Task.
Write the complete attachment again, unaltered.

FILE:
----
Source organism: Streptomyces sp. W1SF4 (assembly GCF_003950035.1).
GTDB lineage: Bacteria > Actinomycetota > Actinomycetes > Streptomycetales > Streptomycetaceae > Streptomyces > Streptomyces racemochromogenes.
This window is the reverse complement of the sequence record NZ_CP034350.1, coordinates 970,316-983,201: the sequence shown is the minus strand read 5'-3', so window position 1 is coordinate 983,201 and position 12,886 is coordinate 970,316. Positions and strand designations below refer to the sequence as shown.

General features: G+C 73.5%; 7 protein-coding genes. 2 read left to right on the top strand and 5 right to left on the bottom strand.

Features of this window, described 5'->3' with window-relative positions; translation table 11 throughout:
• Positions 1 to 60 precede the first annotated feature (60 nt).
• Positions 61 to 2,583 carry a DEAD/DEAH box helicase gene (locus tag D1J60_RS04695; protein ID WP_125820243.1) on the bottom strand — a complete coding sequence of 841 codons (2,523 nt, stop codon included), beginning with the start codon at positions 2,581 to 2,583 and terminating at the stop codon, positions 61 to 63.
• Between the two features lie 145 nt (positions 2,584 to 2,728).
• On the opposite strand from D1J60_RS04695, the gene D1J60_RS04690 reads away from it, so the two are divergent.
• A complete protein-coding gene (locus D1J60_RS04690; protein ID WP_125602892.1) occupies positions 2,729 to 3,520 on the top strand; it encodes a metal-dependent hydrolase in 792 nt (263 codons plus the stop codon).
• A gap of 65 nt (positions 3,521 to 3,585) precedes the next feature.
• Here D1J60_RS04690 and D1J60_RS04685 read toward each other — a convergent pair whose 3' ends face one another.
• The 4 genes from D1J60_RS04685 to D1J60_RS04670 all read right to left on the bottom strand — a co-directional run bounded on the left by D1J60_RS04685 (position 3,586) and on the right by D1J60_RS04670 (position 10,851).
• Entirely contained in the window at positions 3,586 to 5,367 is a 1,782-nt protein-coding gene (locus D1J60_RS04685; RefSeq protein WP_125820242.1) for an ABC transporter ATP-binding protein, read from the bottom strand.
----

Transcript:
Source organism: Streptomyces sp. W1SF4 (assembly GCF_003950035.1).
GTDB lineage: Bacteria > Actinomycetota > Actinomycetes > Streptomycetales > Streptomycetaceae > Streptomyces > Streptomyces racemochromogenes.
This window is the reverse complement of the sequence record NZ_CP034350.1, coordinates 970,316-983,201: the sequence shown is the minus strand read 5'-3', so window position 1 is coordinate 983,201 and position 12,886 is coordinate 970,316. Positions and strand designations below refer to the sequence as shown.

General features: G+C 73.5%; 7 protein-coding genes. 2 read left to right on the top strand and 5 right to left on the bottom strand.

Features of this window, described 5'->3' with window-relative positions; translation table 11 throughout:
• Positions 1 to 60 precede the first annotated feature (60 nt).
• Positions 61 to 2,583 carry a DEAD/DEAH box helicase gene (locus tag D1J60_RS04695; protein ID WP_125820243.1) on the bottom strand — a complete coding sequence of 841 codons (2,523 nt, stop codon included), beginning with the start codon at positions 2,581 to 2,583 and terminating at the stop codon, positions 61 to 63.
• Between the two features lie 145 nt (positions 2,584 to 2,728).
• On the opposite strand from D1J60_RS04695, the gene D1J60_RS04690 reads away from it, so the two are divergent.
• A complete protein-coding gene (locus D1J60_RS04690; protein ID WP_125602892.1) occupies positions 2,729 to 3,520 on the top strand; it encodes a metal-dependent hydrolase in 792 nt (263 codons plus the stop codon).
• A gap of 65 nt (positions 3,521 to 3,585) precedes the next feature.
• Here D1J60_RS04690 and D1J60_RS04685 read toward each other — a convergent pair whose 3' ends face one another.
• The 4 genes from D1J60_RS04685 to D1J60_RS04670 all read right to left on the bottom strand — a co-directional run bounded on the left by D1J60_RS04685 (position 3,586) and on the right by D1J60_RS04670 (position 10,851).
• Entirely contained in the window at positions 3,586 to 5,367 is a 1,782-nt protein-coding gene (locus D1J60_RS04685; RefSeq protein WP_125820242.1) for an ABC transporter ATP-binding protein, read from the bottom strand.